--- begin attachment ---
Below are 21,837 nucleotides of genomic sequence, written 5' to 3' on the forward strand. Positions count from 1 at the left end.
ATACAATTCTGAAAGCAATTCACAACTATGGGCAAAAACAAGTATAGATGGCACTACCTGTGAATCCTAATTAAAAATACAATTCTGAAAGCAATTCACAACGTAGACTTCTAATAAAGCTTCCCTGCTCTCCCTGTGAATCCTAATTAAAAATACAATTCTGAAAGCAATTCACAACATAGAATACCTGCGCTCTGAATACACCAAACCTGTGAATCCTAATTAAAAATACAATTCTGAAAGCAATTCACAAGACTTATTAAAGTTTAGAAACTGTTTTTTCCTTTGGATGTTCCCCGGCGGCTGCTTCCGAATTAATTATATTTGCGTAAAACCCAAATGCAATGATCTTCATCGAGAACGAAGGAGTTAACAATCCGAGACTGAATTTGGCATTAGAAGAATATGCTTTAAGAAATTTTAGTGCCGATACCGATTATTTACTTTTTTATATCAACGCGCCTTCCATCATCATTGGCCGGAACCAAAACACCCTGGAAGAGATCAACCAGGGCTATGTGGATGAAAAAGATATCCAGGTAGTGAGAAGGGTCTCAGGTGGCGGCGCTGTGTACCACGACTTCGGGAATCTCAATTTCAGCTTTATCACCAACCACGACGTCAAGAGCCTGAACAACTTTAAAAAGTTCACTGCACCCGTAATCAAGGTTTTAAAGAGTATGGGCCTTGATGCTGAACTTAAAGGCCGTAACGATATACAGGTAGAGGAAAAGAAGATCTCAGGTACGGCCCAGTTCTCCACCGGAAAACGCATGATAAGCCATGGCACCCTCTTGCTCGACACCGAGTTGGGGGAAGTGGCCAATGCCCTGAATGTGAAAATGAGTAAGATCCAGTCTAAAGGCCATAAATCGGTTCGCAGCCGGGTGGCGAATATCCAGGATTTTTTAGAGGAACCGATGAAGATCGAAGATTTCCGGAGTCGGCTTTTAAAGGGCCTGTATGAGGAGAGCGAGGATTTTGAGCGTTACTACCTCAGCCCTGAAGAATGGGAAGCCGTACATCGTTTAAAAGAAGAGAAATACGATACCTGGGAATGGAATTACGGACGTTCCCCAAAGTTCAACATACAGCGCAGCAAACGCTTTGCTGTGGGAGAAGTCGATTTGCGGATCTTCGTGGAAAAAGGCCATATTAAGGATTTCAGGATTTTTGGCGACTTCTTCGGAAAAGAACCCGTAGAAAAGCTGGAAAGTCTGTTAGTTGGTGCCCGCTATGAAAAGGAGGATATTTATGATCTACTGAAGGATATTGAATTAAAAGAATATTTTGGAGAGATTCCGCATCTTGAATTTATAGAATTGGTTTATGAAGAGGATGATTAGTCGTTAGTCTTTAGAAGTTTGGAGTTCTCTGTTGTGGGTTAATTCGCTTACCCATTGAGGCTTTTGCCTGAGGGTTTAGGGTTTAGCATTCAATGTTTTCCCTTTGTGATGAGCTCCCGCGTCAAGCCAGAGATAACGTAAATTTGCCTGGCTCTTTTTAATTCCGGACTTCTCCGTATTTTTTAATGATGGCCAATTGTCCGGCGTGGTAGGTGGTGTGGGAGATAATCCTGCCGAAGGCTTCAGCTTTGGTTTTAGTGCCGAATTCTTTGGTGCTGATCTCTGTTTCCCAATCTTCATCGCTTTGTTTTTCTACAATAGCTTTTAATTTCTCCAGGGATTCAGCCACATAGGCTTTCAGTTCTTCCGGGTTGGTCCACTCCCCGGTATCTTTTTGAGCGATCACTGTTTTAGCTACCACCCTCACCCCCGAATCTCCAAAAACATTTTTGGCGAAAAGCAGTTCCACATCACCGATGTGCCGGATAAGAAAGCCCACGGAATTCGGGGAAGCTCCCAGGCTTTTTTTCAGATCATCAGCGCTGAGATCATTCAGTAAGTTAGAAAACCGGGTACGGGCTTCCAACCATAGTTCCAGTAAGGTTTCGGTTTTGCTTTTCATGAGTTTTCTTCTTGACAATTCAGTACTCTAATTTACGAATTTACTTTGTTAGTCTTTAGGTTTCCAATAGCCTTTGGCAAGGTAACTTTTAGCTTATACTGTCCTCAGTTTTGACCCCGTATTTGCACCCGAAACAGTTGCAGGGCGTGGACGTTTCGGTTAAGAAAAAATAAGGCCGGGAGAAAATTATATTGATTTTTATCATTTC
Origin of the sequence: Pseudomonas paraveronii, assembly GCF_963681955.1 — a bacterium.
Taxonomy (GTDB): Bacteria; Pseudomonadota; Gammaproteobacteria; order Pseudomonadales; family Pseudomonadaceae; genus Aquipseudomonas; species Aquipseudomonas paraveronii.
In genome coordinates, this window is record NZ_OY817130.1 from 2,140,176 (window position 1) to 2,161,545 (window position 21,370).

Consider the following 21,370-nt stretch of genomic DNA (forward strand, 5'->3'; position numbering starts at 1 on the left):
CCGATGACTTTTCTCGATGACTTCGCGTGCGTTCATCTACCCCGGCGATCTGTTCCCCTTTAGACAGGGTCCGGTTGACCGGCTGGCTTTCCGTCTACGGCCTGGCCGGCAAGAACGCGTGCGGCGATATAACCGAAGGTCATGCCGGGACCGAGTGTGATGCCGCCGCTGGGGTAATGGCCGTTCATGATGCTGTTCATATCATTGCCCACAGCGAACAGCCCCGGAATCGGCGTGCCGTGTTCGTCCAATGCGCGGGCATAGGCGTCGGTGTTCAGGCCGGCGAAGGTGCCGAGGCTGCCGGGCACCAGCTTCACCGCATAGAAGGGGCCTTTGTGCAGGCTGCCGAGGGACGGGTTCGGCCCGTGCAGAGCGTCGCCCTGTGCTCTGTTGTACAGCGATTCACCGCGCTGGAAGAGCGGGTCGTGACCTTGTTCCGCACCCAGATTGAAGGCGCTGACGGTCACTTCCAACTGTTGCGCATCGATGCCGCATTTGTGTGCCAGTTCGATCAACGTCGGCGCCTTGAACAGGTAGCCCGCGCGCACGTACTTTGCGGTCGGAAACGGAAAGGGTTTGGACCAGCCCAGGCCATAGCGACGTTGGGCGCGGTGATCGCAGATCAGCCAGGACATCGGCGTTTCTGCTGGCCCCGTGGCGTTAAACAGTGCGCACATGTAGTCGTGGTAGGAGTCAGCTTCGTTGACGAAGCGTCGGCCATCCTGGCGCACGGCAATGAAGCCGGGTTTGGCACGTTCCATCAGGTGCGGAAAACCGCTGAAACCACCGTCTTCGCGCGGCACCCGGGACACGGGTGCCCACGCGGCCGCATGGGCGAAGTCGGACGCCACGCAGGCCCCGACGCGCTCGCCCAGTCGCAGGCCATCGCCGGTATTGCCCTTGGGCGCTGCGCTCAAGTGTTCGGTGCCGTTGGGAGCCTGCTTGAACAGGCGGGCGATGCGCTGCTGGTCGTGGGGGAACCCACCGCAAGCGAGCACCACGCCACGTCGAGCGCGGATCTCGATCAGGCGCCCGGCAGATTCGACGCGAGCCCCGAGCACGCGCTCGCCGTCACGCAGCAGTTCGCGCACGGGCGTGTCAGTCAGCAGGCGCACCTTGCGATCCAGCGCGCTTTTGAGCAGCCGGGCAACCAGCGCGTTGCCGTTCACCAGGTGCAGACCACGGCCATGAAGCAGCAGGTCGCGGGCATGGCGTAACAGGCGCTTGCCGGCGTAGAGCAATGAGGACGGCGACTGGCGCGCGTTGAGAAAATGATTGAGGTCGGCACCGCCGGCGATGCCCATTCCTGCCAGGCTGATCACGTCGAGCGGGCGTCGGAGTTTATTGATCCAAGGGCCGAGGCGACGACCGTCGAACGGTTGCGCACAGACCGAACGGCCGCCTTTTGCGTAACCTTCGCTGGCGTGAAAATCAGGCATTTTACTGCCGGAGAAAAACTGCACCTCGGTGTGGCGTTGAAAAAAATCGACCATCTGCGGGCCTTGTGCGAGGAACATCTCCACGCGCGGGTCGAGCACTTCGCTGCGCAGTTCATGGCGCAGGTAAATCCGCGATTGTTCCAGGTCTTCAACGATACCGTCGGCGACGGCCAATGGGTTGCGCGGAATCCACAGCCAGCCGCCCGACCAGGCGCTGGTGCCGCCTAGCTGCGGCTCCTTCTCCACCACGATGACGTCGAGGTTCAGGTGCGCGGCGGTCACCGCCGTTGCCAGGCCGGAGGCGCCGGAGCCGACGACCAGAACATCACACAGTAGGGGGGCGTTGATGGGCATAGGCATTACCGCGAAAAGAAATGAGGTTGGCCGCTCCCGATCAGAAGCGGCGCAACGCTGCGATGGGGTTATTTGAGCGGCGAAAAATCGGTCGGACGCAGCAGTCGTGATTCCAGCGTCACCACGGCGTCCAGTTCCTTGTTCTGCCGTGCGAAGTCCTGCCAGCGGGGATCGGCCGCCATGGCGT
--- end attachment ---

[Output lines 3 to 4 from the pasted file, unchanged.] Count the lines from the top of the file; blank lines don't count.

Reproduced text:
Origin of the sequence: Pseudomonas paraveronii, assembly GCF_963681955.1 — a bacterium.
Taxonomy (GTDB): Bacteria; Pseudomonadota; Gammaproteobacteria; order Pseudomonadales; family Pseudomonadaceae; genus Aquipseudomonas; species Aquipseudomonas paraveronii.